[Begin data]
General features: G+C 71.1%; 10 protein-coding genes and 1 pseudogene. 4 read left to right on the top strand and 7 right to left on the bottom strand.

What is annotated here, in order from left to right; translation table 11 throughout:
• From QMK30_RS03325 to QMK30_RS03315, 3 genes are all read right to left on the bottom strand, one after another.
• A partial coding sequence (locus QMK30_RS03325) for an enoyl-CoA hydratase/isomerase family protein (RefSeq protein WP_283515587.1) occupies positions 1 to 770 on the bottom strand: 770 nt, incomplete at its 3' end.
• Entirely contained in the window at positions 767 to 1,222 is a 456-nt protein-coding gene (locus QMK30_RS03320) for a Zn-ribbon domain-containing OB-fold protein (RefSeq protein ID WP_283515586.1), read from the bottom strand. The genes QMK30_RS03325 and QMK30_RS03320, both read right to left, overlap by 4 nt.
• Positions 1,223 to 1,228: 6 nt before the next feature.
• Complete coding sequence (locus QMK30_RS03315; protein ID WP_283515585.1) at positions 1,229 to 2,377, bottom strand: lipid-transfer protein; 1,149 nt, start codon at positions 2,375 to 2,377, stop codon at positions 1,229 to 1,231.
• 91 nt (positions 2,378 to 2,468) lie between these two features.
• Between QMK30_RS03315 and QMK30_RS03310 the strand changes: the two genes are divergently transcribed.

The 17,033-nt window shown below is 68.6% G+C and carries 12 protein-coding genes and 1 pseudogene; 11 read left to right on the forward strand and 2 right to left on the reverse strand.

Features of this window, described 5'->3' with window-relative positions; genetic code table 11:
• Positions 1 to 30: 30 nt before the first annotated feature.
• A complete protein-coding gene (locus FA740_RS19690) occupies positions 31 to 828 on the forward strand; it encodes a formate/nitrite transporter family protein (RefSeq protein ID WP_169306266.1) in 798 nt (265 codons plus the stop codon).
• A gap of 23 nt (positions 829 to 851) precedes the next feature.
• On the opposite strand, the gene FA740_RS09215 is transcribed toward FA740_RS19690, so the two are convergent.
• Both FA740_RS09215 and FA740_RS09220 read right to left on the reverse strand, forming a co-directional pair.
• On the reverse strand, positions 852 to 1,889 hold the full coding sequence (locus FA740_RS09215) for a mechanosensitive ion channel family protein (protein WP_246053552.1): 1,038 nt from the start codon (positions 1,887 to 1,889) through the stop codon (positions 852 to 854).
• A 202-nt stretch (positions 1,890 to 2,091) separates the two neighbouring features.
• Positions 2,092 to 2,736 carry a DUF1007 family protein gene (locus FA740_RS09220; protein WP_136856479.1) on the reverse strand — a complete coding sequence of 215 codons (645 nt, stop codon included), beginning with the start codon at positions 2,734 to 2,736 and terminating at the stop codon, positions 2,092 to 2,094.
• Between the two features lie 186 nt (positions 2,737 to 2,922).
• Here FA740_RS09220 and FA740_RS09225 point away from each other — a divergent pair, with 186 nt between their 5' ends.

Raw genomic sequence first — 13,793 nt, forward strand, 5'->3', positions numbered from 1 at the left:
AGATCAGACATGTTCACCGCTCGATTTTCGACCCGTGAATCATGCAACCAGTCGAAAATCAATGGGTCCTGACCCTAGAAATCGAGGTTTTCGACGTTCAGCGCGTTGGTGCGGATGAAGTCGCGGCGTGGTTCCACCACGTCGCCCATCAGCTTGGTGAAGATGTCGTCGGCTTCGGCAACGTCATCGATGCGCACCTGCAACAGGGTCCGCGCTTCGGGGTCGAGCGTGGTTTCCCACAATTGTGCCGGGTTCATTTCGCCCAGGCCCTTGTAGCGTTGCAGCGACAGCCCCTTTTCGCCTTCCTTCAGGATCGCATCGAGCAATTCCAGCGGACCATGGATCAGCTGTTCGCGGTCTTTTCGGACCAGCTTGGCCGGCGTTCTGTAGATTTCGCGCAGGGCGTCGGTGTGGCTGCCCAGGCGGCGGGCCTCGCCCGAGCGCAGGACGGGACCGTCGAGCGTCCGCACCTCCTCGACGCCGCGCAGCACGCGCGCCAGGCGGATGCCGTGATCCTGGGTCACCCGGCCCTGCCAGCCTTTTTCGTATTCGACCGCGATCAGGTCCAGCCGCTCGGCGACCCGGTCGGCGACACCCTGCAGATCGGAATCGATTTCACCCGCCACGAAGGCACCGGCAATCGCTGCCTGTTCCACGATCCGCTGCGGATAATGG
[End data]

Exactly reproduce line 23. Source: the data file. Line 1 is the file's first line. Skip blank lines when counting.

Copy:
AGATCAGACATGTTCACCGCTCGATTTTCGACCCGTGAATCATGCAACCAGTCGAAAATCAATGGGTCCTGACCCTAGAAATCGAGGTTTTCGACGTTCAGCGCGTTGGTGCGGATGAAGTCGCGGCGTGGTTCCACCACGTCGCCCATCAGCTTGGTGAAGATGTCGTCGGCTTCGGCAACGTCATCGATGCGCACCTGCAACAGGGTCCGCGCTTCGGGGTCGAGCGTGGTTTCCCACAATTGTGCCGGGTTCATTTCGCCCAGGCCCTTGTAGCGTTGCAGCGACAGCCCCTTTTCGCCTTCCTTCAGGATCGCATCGAGCAATTCCAGCGGACCATGGATCAGCTGTTCGCGGTCTTTTCGGACCAGCTTGGCCGGCGTTCTGTAGATTTCGCGCAGGGCGTCGGTGTGGCTGCCCAGGCGGCGGGCCTCGCCCGAGCGCAGGACGGGACCGTCGAGCGTCCGCACCTCCTCGACGCCGCGCAGCACGCGCGCCAGGCGGATGCCGTGATCCTGGGTCACCCGGCCCTGCCAGCCTTTTTCGTATTCGACCGCGATCAGGTCCAGCCGCTCGGCGACCCGGTCGGCGACACCCTGCAGATCGGAATCGATTTCACCCGCCACGAAGGCACCGGCAATCGCTGCCTGTTCCACGATCCGCTGCGGATAATGG